7. While Western Reason won the war (both 20th century wars), its very form of winning in many ways represented a kind of acceleration of the process of Progress -- which, as we noted above, has been the unfolding of intrinsic features of the virtues of Western Civilization. Of course, it should also be noted that there exists, more or less latently, in conservatism a kind of resistance to, and resentment against, the very notion that those virtues even need to be unfolded at all. Thus: "Aren't they good enough by themselves? Why do we have to 'progress' any further? Any of this 'progress' business is really just regress, corruption, decadence -- a falling away from our former pristine Good Old Days handed down from God and from Socrates, respectively."   Or, as T.S. Eliot magisterially sermonized in his poem The Rock:

...what have we to do
But stand with empty hands and palms turned upwards
In an age which advances progressively backwards?


And the wind shall say: “Here were decent godless people:
Their only monument the asphalt road
And a thousand lost golf balls.”

In so many words. Needless to say, we may relocate such an attitude as being simply the silly mirror-image of its evil twin, the unthinking champion of Progress who doesn't really have a clear idea of where he's progressing to, and along with that bases his enthusiasm for progress on a childish demonization of the Bad Old Days when Mean Old White Men oppressed and exploited for their wicked ends all good people.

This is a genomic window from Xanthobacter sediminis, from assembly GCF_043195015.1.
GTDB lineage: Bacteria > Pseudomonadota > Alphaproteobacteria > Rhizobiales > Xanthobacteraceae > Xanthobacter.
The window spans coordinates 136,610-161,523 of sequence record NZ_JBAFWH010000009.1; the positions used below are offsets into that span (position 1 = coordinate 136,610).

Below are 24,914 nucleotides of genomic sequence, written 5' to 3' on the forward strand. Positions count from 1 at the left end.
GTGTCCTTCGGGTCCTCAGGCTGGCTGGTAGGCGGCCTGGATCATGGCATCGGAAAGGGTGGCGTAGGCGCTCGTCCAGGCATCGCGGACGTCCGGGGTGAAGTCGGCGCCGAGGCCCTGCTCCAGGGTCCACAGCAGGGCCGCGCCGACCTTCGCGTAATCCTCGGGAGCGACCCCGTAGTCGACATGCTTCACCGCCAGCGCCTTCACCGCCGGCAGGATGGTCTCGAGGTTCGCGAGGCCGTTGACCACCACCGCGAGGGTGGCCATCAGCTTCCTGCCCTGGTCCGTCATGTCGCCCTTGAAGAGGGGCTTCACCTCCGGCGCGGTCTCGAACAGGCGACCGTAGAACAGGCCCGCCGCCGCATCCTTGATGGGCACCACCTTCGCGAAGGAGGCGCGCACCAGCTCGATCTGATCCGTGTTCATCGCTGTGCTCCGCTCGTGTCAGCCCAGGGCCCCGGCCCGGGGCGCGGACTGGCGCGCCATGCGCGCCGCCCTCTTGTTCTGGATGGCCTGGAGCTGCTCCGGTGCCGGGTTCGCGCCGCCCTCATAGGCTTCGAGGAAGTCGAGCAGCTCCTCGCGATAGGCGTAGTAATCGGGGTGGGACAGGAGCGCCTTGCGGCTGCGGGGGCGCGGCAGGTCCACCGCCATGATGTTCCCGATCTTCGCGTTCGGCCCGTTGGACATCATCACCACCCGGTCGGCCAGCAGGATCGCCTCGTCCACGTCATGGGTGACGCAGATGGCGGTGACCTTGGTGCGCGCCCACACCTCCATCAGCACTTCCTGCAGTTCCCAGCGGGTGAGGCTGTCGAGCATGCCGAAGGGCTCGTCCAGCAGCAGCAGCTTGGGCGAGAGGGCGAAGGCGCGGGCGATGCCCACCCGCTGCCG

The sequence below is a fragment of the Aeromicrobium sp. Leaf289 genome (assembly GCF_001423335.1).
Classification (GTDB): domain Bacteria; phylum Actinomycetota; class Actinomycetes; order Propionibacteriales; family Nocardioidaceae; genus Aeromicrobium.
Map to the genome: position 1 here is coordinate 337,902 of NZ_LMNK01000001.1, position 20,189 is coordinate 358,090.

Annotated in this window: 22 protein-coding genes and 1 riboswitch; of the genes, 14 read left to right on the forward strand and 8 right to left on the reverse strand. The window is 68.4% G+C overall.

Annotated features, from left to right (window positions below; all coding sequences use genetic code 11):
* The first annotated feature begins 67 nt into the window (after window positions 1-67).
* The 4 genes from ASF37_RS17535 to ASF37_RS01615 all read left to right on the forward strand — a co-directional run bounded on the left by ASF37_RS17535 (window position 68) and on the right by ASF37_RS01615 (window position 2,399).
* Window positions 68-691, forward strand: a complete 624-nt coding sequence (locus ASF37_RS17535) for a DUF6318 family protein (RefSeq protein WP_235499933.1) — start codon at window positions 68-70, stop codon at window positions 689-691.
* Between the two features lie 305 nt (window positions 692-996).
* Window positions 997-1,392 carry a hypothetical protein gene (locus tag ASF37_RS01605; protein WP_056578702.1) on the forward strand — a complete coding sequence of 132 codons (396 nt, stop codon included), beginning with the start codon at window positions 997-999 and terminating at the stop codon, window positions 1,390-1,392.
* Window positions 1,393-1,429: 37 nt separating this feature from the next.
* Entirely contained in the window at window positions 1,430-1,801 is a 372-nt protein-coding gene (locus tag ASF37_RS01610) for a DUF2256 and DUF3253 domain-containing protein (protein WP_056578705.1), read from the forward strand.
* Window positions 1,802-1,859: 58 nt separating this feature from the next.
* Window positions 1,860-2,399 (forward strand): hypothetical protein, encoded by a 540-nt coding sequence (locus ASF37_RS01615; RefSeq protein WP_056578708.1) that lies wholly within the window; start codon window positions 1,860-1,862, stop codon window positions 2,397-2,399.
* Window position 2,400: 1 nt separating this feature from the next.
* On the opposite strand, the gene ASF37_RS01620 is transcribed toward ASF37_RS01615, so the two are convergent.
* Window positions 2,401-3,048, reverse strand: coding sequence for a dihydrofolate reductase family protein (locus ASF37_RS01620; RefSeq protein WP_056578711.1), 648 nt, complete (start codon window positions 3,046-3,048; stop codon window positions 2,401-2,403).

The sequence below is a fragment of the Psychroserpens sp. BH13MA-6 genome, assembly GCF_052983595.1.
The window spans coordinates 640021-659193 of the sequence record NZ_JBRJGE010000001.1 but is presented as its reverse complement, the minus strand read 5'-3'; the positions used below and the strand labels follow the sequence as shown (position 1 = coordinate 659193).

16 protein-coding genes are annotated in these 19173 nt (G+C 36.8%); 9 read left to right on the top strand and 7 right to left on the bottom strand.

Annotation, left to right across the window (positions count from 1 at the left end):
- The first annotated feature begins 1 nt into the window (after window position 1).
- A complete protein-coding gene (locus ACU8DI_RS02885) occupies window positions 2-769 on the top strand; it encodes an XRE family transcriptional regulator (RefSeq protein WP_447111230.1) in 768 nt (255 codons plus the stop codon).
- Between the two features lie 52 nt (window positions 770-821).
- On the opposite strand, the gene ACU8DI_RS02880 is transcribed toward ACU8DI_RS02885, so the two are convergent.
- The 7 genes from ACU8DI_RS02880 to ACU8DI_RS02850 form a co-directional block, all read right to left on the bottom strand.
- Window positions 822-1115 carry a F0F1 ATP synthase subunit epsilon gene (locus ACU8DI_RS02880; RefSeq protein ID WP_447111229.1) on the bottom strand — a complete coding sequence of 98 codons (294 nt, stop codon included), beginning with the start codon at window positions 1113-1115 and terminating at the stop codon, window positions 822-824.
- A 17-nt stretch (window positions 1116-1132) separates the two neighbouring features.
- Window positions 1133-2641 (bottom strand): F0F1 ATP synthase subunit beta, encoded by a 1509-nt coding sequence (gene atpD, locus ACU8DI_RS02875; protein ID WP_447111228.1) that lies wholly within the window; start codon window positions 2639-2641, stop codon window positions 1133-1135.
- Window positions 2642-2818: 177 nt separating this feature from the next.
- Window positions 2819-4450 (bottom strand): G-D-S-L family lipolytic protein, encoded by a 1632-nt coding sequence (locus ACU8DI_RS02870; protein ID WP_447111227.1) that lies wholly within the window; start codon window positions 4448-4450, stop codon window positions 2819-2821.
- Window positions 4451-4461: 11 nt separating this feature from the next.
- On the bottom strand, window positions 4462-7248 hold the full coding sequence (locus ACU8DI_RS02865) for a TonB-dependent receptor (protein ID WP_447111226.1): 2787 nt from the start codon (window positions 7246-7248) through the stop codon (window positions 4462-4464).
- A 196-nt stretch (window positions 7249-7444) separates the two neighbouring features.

The truth, as is usually the case, lies somewhere in the middle. And it's in the middle where things get complex and resist the easy reduction.  And the middle -- Plato's Metaxy, Dante's selva oscura, Voegelin's "we can't begin at the Beginning" of his final volume -- is where we're stuck whether we like it or not, for all time, as we may learn enough to want to seek the "intersection of time and the timeless", or through various Pascalian divértissements try to avoid its unpleasant tangents prompting us, reminding us, of the Apeirontic depth of which death stands in the way.